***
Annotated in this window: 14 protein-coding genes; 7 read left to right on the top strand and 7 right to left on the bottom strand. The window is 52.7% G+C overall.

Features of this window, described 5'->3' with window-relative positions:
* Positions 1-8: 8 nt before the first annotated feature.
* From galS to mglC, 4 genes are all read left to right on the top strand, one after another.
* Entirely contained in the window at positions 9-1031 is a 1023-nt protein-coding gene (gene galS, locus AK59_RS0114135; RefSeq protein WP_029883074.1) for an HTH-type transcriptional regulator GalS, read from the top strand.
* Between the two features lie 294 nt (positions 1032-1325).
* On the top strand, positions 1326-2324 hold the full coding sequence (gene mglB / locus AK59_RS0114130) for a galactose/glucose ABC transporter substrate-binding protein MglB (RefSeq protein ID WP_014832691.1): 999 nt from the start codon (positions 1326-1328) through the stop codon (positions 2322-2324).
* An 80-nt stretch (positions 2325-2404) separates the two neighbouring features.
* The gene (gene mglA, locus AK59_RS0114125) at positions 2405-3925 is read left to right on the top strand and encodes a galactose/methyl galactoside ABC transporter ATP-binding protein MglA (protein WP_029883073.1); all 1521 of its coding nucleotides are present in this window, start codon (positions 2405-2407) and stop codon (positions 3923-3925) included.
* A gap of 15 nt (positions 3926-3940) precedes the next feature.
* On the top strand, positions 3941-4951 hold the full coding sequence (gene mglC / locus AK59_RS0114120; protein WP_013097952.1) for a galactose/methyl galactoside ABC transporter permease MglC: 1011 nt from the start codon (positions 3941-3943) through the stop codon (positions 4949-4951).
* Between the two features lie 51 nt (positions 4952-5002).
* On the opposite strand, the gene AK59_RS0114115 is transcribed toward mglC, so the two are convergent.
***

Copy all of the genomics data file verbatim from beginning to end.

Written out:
Annotated in this window: 14 protein-coding genes; 7 read left to right on the top strand and 7 right to left on the bottom strand. The window is 52.7% G+C overall.

Features of this window, described 5'->3' with window-relative positions:
* Positions 1-8: 8 nt before the first annotated feature.
* From galS to mglC, 4 genes are all read left to right on the top strand, one after another.
* Entirely contained in the window at positions 9-1031 is a 1023-nt protein-coding gene (gene galS, locus AK59_RS0114135; RefSeq protein WP_029883074.1) for an HTH-type transcriptional regulator GalS, read from the top strand.
* Between the two features lie 294 nt (positions 1032-1325).
* On the top strand, positions 1326-2324 hold the full coding sequence (gene mglB / locus AK59_RS0114130) for a galactose/glucose ABC transporter substrate-binding protein MglB (RefSeq protein ID WP_014832691.1): 999 nt from the start codon (positions 1326-1328) through the stop codon (positions 2322-2324).
* An 80-nt stretch (positions 2325-2404) separates the two neighbouring features.
* The gene (gene mglA, locus AK59_RS0114125) at positions 2405-3925 is read left to right on the top strand and encodes a galactose/methyl galactoside ABC transporter ATP-binding protein MglA (protein WP_029883073.1); all 1521 of its coding nucleotides are present in this window, start codon (positions 2405-2407) and stop codon (positions 3923-3925) included.
* A gap of 15 nt (positions 3926-3940) precedes the next feature.
* On the top strand, positions 3941-4951 hold the full coding sequence (gene mglC / locus AK59_RS0114120; protein WP_013097952.1) for a galactose/methyl galactoside ABC transporter permease MglC: 1011 nt from the start codon (positions 3941-3943) through the stop codon (positions 4949-4951).
* Between the two features lie 51 nt (positions 4952-5002).
* On the opposite strand, the gene AK59_RS0114115 is transcribed toward mglC, so the two are convergent.